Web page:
Nearly 50m cases of sepsis were reported in 2017 worldwide, with some 20m cases occurring in children under five years old, according to a recent report in The Lancet (doi: 10.1016/S0140-6736(19)32989-7). Millions of people die as a result every year.
‘Sepsis diagnosis is a difficult task, but talking about neonates, sepsis is especially challenging,’ says Alberto Escarpa from the University of Alcala in Madrid. Blood cultures remain the gold standard, however, the necessary blood samples may not be available particularly for low-birth-weight neonates.
Instead, Escarpa and his colleagues have now reported a proof-of-concept immunoassay using micromotors (Anal. Chem., doi: 10.1021/acs.analchem.9b05384). As micromotors can propel themselves, they could swim around, promote mixing and find target biomarkers for sepsis, such as C-reactive protein, present in very small volume samples. Microfluidic platforms help to automate the diagnostic process.
The micromotors were made with the conical pores of a polycarbonate membrane as a template. An outer layer of reduced graphene oxide was deposited, followed by a middle layer of magnetic nickel, and finally a core of platinum nanoparticles. Dissolving the membrane released the tubular micromotors, which were incubated with streptavidin and subsequently with an antibody of C-reactive protein to functionalise their surfaces.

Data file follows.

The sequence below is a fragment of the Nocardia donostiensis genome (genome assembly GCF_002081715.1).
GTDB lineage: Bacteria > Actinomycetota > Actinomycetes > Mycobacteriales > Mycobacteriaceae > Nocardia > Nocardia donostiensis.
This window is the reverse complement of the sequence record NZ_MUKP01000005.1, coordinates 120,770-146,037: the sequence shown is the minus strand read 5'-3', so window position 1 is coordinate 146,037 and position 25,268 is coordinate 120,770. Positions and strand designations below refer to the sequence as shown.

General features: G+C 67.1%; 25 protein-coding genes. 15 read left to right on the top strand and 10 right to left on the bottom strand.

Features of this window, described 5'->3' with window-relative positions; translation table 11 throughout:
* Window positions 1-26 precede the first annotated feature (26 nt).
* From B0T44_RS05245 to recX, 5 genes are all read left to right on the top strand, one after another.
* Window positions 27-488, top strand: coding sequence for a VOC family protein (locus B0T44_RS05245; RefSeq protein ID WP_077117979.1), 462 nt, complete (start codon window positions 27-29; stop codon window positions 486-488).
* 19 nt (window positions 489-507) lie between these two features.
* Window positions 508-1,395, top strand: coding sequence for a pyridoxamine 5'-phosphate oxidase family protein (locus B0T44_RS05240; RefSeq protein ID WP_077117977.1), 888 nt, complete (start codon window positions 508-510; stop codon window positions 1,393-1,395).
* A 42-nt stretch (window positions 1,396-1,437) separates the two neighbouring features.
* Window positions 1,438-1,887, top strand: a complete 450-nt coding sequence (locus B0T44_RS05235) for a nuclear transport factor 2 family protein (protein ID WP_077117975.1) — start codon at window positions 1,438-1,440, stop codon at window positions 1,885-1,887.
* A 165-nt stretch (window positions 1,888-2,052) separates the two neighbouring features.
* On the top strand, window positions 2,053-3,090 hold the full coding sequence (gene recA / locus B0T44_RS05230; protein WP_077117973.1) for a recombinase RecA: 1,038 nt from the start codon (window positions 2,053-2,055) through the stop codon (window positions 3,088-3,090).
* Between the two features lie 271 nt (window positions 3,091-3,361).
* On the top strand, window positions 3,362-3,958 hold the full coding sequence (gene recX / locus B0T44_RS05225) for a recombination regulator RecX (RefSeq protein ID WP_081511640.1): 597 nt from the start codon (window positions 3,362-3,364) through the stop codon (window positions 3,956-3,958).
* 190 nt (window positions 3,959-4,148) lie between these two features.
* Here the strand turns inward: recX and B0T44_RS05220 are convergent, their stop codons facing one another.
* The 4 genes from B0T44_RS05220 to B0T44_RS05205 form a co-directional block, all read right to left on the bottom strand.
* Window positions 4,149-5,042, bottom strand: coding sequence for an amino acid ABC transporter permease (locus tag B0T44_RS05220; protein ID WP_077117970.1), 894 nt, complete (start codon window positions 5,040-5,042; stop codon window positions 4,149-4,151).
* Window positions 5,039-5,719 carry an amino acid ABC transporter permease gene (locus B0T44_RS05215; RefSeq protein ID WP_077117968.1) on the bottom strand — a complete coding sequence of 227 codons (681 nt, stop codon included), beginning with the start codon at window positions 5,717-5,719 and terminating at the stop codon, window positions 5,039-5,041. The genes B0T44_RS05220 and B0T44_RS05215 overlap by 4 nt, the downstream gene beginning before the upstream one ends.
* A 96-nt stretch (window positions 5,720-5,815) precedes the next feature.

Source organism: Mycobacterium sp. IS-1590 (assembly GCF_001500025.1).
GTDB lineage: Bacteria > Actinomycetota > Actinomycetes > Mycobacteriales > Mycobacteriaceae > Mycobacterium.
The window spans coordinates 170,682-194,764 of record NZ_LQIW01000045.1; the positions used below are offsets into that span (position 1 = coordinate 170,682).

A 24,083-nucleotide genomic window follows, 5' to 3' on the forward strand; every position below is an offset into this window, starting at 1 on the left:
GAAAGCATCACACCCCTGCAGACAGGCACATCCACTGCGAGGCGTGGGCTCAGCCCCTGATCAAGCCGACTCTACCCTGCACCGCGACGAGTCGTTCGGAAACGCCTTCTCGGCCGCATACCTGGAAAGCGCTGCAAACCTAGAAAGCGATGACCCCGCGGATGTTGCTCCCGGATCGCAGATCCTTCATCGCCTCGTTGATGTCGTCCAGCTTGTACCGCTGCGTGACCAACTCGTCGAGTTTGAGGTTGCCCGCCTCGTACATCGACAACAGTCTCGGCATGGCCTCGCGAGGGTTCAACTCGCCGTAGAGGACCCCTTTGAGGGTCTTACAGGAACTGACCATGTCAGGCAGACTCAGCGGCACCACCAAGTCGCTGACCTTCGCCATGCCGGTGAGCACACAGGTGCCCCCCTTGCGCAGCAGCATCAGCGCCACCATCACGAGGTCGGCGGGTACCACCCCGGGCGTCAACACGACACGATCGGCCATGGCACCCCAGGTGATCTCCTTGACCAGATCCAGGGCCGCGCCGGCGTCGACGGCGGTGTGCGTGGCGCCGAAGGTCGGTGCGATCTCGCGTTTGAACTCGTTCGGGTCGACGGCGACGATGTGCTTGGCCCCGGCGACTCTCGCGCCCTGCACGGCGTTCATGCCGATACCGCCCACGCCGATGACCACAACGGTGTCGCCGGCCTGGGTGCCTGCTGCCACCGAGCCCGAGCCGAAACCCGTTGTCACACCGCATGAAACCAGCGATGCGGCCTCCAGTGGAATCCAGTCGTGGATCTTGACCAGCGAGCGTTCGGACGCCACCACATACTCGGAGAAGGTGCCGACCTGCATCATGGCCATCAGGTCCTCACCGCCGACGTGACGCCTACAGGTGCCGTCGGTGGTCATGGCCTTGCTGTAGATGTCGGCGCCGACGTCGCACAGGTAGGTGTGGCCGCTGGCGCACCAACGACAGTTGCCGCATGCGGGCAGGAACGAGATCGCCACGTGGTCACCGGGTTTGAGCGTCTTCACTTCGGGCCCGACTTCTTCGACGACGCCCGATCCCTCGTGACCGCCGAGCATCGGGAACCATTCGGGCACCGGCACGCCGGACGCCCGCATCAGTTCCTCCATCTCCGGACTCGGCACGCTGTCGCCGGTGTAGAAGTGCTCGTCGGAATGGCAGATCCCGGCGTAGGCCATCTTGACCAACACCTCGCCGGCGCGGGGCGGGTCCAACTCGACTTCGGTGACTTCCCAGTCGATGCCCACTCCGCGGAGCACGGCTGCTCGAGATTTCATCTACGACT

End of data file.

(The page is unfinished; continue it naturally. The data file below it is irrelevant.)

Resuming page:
The micromotors were placed in the microfluidic system’s external reservoir with a sample, hydrogen peroxide fuel and a second antibody for C-reactive protein, this time tagged with an enzyme. The micromotors’ platinum cores catalyse the decomposition of hydrogen peroxide, generating oxygen bubbles that propel them around. Once C-reactive protein is found, a micromotor attaches to it on one side and the enzyme-tagged antibody on the other side, forming a sandwich.
After five minutes, the mixture enters the microfluidic platform. The micromotors are retained in a channel with a magnet and rinsed. The level of C-reactive protein is then measured indirectly, by allowing the enzyme to mediate the oxidation of hydroquinone to benzoquinone. The benzoquinone flows to a gold working electrode, where it is reduced back to hydroquinone. The electrical signal produced is then measured and calibrated against standard reference solutions of C-reactive protein.
When tested with 10 microlitre blood samples from neonates in a hospital setting, the immunoassay produced results in 8 minutes. The results were in good agreement with those determined by the hospital with standard methods.
For sepsis diagnosis, clinicians want results as fast as possible, ideally within half an hour, says Hakho Lee, a biomedical engineer at Harvard University. Current blood cultures require a few hours to fully capture the target proteins, he says, so producing results in 8 mins is ‘very impressive’. However, Lee notes that sepsis is a very complex problem, which requires considering multiple biomarkers, and he hopes to see the technique extended to detect biomarkers in a multiplexed way.